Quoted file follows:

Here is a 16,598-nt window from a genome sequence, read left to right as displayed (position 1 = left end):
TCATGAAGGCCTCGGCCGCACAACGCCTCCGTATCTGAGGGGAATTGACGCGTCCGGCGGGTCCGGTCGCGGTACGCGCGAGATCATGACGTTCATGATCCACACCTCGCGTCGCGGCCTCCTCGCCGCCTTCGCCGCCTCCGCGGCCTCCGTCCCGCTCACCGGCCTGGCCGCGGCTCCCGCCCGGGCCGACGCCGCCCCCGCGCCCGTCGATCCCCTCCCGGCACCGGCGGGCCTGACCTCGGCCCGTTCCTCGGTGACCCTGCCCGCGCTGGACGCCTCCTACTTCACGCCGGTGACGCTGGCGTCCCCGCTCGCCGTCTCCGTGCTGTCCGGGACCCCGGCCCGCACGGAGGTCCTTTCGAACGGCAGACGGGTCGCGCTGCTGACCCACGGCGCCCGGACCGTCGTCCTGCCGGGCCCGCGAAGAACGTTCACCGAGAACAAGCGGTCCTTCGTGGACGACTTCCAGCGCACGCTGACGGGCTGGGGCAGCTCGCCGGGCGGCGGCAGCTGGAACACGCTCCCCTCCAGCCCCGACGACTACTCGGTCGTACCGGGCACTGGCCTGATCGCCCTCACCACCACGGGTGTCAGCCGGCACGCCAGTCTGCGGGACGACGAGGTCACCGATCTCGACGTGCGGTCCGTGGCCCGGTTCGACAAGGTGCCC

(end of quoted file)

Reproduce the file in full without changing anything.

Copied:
Here is a 16,598-nt window from a genome sequence, read left to right as displayed (position 1 = left end):
TCATGAAGGCCTCGGCCGCACAACGCCTCCGTATCTGAGGGGAATTGACGCGTCCGGCGGGTCCGGTCGCGGTACGCGCGAGATCATGACGTTCATGATCCACACCTCGCGTCGCGGCCTCCTCGCCGCCTTCGCCGCCTCCGCGGCCTCCGTCCCGCTCACCGGCCTGGCCGCGGCTCCCGCCCGGGCCGACGCCGCCCCCGCGCCCGTCGATCCCCTCCCGGCACCGGCGGGCCTGACCTCGGCCCGTTCCTCGGTGACCCTGCCCGCGCTGGACGCCTCCTACTTCACGCCGGTGACGCTGGCGTCCCCGCTCGCCGTCTCCGTGCTGTCCGGGACCCCGGCCCGCACGGAGGTCCTTTCGAACGGCAGACGGGTCGCGCTGCTGACCCACGGCGCCCGGACCGTCGTCCTGCCGGGCCCGCGAAGAACGTTCACCGAGAACAAGCGGTCCTTCGTGGACGACTTCCAGCGCACGCTGACGGGCTGGGGCAGCTCGCCGGGCGGCGGCAGCTGGAACACGCTCCCCTCCAGCCCCGACGACTACTCGGTCGTACCGGGCACTGGCCTGATCGCCCTCACCACCACGGGTGTCAGCCGGCACGCCAGTCTGCGGGACGACGAGGTCACCGATCTCGACGTGCGGTCCGTGGCCCGGTTCGACAAGGTGCCC